In a humiliating climbdown, Facebook agrees to follow US laws
Ad targeting system overhaul to stop landlords from discriminating based on race
Facebook will overhaul its ad system to prevent landlords, employers and money-lenders from bypassing anti-discrimination laws.
The anti-social network announced Tuesday that it will not allow advertisers to access certain demographic details within its vast user datasets when advertising housing, credit or jobs. Those details include ZIP codes, gender and age.
The decision settles a number of lawsuits against Facebook brought by, among others, the National Fair Housing Alliance, the American Civil Liberties Union (ACLU) and the Communications Workers of America.
The company's system breaks anti-discrimination laws by allowing people to precisely target specific groups – and so exclude other groups – the organizations have argued. Facebook does not address whether its current system is illegal or not in the settlement.
Even though the decision is unlikely to impact Facebook financially – businesses are unlikely to pull their ads just because they can't block black people or Latinos from seeing them – the company has refused to make significant changes despite years of calls for it to do so, and has fought the lawsuits furiously.
However, the calculus appears to have changed recently at 1 Hacker Way in Menlo Park, Calif. Late last year, the Justice Department allowed a lawsuit against Facebook on this issue to proceed and in recent months the tide has very definitely turned against the company, something that hasn't been helped by its compulsive lying.
Facebook is currently being investigated by the Federal Trade Commission (FTC), the Securities and Exchange Commission (SEC), a number of state attorneys general and the Department of Justice over its data-handling. And that was before a man in New Zealand used Facebook's video service to livestream his murders of 50 people, prompting US lawmakers on both sides of the aisle this week to call for the federal government to start regulating the antisocial giant.
Most of Facebook's revenue comes through its sophisticated advertising platform that lets advertisers select who sees their ads.
The targeting is often extraordinarily precise: almost anything that anyone puts in a Facebook profile, combined with anything in any other database that Facebook has managed to tie to those details, can be selected by an advertiser. That includes interests, sex, gender, location, profession, age, and so on.
Civil rights advocates pointed out some time ago that this system was wide open to abuse since advertisers could use a variety of criteria to exclude anyone they don't want to consider.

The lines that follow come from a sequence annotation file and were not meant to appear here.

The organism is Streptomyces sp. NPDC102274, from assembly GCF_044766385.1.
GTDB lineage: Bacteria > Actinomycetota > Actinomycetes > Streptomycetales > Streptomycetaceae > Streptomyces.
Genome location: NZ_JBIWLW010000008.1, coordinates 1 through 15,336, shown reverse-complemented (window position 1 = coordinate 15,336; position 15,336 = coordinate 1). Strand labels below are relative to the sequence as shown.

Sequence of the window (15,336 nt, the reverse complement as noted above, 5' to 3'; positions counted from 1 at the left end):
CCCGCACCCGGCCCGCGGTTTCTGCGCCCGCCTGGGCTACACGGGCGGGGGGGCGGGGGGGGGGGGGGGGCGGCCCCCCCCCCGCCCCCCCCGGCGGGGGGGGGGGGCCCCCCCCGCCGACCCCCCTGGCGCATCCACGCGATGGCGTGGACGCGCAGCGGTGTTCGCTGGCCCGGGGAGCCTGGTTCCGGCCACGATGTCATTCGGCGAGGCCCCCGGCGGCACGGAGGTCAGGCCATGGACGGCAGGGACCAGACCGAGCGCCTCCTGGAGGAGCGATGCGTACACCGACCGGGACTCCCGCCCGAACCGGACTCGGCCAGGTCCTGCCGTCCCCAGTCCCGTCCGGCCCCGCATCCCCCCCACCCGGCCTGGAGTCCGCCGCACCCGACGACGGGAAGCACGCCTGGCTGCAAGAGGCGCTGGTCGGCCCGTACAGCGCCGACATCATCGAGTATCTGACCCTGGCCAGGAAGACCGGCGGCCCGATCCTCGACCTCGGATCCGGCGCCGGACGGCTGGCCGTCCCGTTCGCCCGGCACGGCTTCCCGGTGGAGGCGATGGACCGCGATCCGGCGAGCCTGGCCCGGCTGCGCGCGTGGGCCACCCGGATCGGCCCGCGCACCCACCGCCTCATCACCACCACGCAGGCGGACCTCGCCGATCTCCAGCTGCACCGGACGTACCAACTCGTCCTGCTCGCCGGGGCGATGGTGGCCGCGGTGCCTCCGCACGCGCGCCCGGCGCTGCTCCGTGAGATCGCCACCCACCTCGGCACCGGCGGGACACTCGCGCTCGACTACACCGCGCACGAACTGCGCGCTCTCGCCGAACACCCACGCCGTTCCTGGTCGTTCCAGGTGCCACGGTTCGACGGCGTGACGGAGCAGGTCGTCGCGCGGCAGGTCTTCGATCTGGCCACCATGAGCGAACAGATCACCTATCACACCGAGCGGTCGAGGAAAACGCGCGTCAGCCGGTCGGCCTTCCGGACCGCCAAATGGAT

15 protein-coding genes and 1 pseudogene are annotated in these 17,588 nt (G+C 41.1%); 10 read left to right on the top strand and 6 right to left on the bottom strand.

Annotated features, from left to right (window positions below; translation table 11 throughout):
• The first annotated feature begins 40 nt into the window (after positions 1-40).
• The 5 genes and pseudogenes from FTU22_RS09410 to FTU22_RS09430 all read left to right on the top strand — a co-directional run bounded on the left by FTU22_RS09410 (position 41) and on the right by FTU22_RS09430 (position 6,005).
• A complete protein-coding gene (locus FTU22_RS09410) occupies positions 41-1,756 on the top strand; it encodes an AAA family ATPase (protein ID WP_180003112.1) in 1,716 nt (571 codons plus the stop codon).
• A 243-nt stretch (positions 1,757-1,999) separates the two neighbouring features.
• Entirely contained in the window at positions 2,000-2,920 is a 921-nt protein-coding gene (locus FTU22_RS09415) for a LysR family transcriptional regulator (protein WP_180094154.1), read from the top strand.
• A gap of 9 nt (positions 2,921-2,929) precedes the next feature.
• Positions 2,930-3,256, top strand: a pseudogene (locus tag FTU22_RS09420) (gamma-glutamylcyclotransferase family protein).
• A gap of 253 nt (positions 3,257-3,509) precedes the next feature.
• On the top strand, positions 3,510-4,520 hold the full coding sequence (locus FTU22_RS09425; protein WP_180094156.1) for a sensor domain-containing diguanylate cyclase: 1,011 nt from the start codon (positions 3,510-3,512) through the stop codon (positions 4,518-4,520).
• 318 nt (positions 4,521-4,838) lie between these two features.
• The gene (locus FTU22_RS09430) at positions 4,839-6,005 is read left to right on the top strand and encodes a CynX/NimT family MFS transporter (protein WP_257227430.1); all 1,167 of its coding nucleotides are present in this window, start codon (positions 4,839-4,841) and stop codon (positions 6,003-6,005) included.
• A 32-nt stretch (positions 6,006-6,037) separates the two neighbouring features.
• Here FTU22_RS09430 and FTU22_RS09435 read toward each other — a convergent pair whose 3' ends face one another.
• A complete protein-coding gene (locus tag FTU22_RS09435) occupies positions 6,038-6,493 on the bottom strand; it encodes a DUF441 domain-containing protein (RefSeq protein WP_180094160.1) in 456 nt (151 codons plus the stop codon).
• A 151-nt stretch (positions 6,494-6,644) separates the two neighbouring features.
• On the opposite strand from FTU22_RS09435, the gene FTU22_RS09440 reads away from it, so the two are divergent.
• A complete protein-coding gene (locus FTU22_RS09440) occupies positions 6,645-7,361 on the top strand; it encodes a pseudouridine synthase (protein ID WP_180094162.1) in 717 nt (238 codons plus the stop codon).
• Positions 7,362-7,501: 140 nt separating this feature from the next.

A long history of discrimination in the US led to laws that made it illegal for people to discriminate against people based on their age, race, gender and disabilities, with even the current president's father, Fred Trump, sued for blocking black people from living in the apartment blocks he owned. Facebook's system effectively enabled such discrimination, civil rights groups argued.
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Facebook said the changes will require a major overhaul of its software. By the end of the year, it will create a separate advertising entry point for companies planning to advertise housing, employment and credit. It will also pay out $5m to the various parties that sued it, of which $2.5m will go toward training advertisers on how to comply with housing and lending laws. Under its previous system, Facebook left it up to advertisers to police themselves.
Facebook has also promised to expand a similar system it set up for political ads following widespread anger over its role in Russian manipulation of the 2016 presidential election: it will let users search for all housing, credit and employment ads. It will also identify such ads in future and redirect them to the new portal, the company said.
Which means that so long as everyone trusts Facebook to do what they say they will, and so long as the company introduces systems that work effectively, there will be no more problems, despite the clear financial incentive the company has to do a poor job.
Just to round things out in true Facebook fashion, its chief operating officer Sheryl Sandberg explained in a blog post that the company had already done a lot and but every so humbly noted that the company "can do better." ®